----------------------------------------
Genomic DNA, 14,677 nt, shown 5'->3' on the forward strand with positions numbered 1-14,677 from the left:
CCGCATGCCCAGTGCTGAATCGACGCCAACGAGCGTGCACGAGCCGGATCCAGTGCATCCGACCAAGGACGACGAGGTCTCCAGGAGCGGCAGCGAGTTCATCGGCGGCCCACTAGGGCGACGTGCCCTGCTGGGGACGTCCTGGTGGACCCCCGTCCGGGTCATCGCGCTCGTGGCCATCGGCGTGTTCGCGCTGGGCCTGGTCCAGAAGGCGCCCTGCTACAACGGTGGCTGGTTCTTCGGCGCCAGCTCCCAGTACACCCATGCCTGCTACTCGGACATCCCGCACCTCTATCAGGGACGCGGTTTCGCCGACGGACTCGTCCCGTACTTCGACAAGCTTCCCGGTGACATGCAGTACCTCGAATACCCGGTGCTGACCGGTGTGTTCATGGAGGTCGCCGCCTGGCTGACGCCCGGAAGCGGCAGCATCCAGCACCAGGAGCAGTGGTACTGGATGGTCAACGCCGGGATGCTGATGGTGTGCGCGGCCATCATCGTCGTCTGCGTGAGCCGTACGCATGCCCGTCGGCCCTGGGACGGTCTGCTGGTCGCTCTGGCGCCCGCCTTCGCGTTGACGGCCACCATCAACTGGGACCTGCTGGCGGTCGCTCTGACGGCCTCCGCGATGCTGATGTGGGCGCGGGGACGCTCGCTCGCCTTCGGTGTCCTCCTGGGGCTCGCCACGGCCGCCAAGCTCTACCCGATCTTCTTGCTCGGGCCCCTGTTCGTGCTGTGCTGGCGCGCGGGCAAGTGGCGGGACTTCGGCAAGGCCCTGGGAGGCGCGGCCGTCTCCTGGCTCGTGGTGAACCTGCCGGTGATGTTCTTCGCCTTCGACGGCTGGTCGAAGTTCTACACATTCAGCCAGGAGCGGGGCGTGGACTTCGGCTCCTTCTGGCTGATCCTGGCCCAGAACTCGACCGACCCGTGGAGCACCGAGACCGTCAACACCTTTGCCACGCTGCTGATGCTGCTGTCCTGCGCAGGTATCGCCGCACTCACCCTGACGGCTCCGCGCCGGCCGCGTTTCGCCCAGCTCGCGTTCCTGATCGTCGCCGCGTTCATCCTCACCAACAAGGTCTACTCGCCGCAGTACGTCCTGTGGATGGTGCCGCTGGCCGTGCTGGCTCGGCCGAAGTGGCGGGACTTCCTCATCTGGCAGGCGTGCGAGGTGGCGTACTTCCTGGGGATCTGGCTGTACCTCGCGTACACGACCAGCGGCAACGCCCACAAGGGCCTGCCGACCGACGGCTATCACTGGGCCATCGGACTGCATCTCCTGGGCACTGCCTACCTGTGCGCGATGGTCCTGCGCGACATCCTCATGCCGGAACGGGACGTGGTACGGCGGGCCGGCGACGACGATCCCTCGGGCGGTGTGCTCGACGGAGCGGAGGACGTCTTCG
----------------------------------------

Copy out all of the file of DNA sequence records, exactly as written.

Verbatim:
Genomic DNA, 14,677 nt, shown 5'->3' on the forward strand with positions numbered 1-14,677 from the left:
CCGCATGCCCAGTGCTGAATCGACGCCAACGAGCGTGCACGAGCCGGATCCAGTGCATCCGACCAAGGACGACGAGGTCTCCAGGAGCGGCAGCGAGTTCATCGGCGGCCCACTAGGGCGACGTGCCCTGCTGGGGACGTCCTGGTGGACCCCCGTCCGGGTCATCGCGCTCGTGGCCATCGGCGTGTTCGCGCTGGGCCTGGTCCAGAAGGCGCCCTGCTACAACGGTGGCTGGTTCTTCGGCGCCAGCTCCCAGTACACCCATGCCTGCTACTCGGACATCCCGCACCTCTATCAGGGACGCGGTTTCGCCGACGGACTCGTCCCGTACTTCGACAAGCTTCCCGGTGACATGCAGTACCTCGAATACCCGGTGCTGACCGGTGTGTTCATGGAGGTCGCCGCCTGGCTGACGCCCGGAAGCGGCAGCATCCAGCACCAGGAGCAGTGGTACTGGATGGTCAACGCCGGGATGCTGATGGTGTGCGCGGCCATCATCGTCGTCTGCGTGAGCCGTACGCATGCCCGTCGGCCCTGGGACGGTCTGCTGGTCGCTCTGGCGCCCGCCTTCGCGTTGACGGCCACCATCAACTGGGACCTGCTGGCGGTCGCTCTGACGGCCTCCGCGATGCTGATGTGGGCGCGGGGACGCTCGCTCGCCTTCGGTGTCCTCCTGGGGCTCGCCACGGCCGCCAAGCTCTACCCGATCTTCTTGCTCGGGCCCCTGTTCGTGCTGTGCTGGCGCGCGGGCAAGTGGCGGGACTTCGGCAAGGCCCTGGGAGGCGCGGCCGTCTCCTGGCTCGTGGTGAACCTGCCGGTGATGTTCTTCGCCTTCGACGGCTGGTCGAAGTTCTACACATTCAGCCAGGAGCGGGGCGTGGACTTCGGCTCCTTCTGGCTGATCCTGGCCCAGAACTCGACCGACCCGTGGAGCACCGAGACCGTCAACACCTTTGCCACGCTGCTGATGCTGCTGTCCTGCGCAGGTATCGCCGCACTCACCCTGACGGCTCCGCGCCGGCCGCGTTTCGCCCAGCTCGCGTTCCTGATCGTCGCCGCGTTCATCCTCACCAACAAGGTCTACTCGCCGCAGTACGTCCTGTGGATGGTGCCGCTGGCCGTGCTGGCTCGGCCGAAGTGGCGGGACTTCCTCATCTGGCAGGCGTGCGAGGTGGCGTACTTCCTGGGGATCTGGCTGTACCTCGCGTACACGACCAGCGGCAACGCCCACAAGGGCCTGCCGACCGACGGCTATCACTGGGCCATCGGACTGCATCTCCTGGGCACTGCCTACCTGTGCGCGATGGTCCTGCGCGACATCCTCATGCCGGAACGGGACGTGGTACGGCGGGCCGGCGACGACGATCCCTCGGGCGGTGTGCTCGACGGAGCGGAGGACGTCTTCG